On February 12th, the City of Toronto will kick off a series of public meetings they’ve dubbed “Condominium Consultations.”
The City has invited condo residents, condo boards, businesses located in condo buildings and property managers with the hope of identifying potential changes to policies related to condo living in Toronto. Four public meetings will be held throughout the city in February.
The first Condominium Consultation will be held at the Toronto Reference Library on February 12th. The fun starts at 7pm and caps at 9pm. Consultations will also be held in Scarborough on February 20th, Etobicoke on February 21st and North on February 27th.
The series of consultations is a continuation of the City of Toronto’s 2011 survey of residents living downtown and in the city’s other centres.
“The City’s Planning and Growth Management Committee directed us to undertake the consultation when we presented it with the results of a survey of residents in downtown and the centres that looked at the quality of life an amenities in these areas,” said Peter Moore of the City of Toronto’s City Planning Department, as he explained the motivation behind planning the consultation series.
“Also, the ‘condo boom’ of recent years and the emergence of new condo neighbourhoods have presented issues and problems that had not perhaps been anticipated,” he added.
Through the input of those attending the meetings, Moore hopes to work toward viable solutions for the issues presented.
“We hope to clearly identify issues and problems that the City can address, along with some ideas and expectations of how we could deal with them — what would be a good outcome,” said Moore.
“Perhaps there will be different issues in different areas of the City — or different kinds of responses. Some of what we hear may be more relevant for the Province’s Condo Act review that’s going on now. In that case we might look at putting together a submission to the Province from the City.”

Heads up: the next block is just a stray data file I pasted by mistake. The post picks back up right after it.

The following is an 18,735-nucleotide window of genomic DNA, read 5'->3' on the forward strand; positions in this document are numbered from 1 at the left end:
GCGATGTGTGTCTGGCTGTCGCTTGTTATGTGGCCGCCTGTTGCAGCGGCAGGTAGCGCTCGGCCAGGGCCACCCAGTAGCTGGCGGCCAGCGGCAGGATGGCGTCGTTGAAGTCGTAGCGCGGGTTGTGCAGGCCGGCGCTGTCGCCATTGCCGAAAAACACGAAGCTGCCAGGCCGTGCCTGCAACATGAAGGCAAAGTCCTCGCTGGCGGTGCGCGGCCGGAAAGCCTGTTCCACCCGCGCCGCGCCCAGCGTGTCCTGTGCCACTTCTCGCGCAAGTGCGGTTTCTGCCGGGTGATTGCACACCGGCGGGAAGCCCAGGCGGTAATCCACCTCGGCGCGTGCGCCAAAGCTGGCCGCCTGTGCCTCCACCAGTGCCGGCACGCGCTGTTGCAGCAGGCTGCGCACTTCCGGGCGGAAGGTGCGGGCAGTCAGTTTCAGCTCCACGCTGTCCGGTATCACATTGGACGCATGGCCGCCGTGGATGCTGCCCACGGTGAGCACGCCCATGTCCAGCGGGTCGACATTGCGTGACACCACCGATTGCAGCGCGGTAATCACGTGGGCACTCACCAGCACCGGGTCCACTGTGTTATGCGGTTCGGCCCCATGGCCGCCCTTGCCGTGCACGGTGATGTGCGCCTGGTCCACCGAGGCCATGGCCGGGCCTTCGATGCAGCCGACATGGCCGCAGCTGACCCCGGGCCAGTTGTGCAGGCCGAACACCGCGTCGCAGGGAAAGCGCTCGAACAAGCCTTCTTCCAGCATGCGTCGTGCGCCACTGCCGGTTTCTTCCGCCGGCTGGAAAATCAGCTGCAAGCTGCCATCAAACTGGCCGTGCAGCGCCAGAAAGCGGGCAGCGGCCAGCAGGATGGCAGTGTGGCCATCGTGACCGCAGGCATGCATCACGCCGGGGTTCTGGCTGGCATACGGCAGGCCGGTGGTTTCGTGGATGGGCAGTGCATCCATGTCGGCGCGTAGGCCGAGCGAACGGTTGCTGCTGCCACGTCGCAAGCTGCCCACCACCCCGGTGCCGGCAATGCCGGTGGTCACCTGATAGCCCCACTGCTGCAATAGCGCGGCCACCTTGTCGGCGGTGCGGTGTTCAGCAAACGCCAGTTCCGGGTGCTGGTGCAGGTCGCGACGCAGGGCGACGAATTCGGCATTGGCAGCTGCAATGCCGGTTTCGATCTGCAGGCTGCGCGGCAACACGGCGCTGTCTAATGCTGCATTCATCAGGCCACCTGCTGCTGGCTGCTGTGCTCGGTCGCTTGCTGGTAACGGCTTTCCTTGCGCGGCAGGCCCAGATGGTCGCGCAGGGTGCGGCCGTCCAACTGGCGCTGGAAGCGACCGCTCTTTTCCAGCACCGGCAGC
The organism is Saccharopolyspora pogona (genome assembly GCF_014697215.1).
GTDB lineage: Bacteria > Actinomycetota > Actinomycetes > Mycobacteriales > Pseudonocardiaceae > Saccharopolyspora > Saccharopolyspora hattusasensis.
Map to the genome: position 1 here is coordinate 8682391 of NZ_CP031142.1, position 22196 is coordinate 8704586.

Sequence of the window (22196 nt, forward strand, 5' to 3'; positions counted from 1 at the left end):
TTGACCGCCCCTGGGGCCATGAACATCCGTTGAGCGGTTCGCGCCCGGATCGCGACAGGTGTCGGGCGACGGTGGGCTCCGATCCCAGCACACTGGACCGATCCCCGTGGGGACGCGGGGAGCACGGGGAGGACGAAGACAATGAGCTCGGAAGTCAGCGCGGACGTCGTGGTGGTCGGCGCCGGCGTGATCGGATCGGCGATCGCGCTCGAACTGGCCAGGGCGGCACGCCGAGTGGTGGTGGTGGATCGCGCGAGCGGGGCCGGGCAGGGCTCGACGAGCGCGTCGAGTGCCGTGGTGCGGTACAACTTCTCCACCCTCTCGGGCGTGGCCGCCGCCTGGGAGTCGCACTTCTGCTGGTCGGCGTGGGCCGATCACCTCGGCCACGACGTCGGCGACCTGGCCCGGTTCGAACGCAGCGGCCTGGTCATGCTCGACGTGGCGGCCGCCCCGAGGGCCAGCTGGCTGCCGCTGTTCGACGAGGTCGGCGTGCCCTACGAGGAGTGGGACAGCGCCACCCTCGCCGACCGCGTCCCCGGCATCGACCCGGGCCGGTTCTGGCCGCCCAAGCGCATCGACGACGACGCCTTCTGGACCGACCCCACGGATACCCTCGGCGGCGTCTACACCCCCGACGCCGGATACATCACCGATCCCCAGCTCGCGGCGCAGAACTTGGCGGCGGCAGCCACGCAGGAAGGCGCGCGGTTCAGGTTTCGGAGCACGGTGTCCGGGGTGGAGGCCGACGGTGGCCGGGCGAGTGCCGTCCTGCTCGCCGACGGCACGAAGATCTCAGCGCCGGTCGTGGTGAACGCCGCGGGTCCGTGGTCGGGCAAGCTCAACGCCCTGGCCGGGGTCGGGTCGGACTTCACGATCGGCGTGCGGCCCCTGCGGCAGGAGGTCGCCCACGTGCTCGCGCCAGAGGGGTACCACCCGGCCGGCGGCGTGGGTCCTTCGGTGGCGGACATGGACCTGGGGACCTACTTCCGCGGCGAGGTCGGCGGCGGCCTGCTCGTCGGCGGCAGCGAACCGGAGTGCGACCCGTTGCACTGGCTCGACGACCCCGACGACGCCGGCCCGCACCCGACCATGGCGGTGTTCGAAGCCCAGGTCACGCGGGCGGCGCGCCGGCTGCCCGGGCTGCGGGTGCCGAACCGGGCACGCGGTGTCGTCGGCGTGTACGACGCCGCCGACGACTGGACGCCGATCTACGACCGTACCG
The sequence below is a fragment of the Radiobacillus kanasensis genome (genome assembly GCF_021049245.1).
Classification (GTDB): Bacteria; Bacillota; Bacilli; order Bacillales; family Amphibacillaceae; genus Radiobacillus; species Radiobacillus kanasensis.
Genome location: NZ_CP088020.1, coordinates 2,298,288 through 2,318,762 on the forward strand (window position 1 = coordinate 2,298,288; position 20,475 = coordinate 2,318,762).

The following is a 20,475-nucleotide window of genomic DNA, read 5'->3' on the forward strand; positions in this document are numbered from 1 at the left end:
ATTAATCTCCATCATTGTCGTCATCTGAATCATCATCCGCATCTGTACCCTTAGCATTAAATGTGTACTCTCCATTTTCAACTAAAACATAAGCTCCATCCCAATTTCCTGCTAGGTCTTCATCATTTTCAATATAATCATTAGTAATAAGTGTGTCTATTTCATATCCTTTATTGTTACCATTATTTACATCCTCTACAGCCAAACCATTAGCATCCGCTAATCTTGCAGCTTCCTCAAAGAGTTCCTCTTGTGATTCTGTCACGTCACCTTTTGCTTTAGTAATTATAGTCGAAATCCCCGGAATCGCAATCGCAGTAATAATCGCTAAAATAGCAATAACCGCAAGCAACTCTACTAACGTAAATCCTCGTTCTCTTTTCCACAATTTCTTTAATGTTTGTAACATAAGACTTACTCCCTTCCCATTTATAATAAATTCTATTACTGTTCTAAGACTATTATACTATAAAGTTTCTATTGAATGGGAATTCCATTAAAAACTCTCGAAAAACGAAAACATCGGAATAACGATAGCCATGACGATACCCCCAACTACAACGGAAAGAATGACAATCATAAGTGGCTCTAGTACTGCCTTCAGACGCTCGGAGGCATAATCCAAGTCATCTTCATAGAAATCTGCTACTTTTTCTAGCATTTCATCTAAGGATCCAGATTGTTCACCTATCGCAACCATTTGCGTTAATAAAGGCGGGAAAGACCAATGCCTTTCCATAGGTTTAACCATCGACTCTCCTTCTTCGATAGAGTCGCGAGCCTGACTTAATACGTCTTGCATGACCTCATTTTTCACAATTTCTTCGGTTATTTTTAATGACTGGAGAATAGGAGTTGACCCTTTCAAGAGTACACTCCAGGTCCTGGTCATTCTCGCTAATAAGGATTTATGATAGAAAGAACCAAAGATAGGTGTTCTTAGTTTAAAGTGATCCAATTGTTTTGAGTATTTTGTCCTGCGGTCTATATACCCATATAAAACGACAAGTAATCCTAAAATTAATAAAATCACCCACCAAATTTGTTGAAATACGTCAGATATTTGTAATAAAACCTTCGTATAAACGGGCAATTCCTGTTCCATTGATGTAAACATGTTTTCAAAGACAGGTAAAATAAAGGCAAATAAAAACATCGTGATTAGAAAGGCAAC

Each consultation will begin with a brief presentation by Moore that will outline the project and its objectives. Attendees will then use a discussion guide to identify issues and discuss them in roundtables. The findings of the roundtables will then be presented to the entire group. The City has enlisted SWERHUN, a public consultation and community engagement service, to facilitate the consultations.
Moore expects a wide range of issues to be addressed at the public meetings — from parking to security to the number of renters living in some condo buildings.
The purpose of staging four meetings was to enable people who may have conflicts on one night to attend the consultation at another venue on a different night. The City will also be launching an online survey in March to give people the opportunity to provide further input. A second round of consultation is being planned for April or May of this year, according to the City’s website.
Want to participate in a consultation? Check out the City of Toronto’s website to learn more!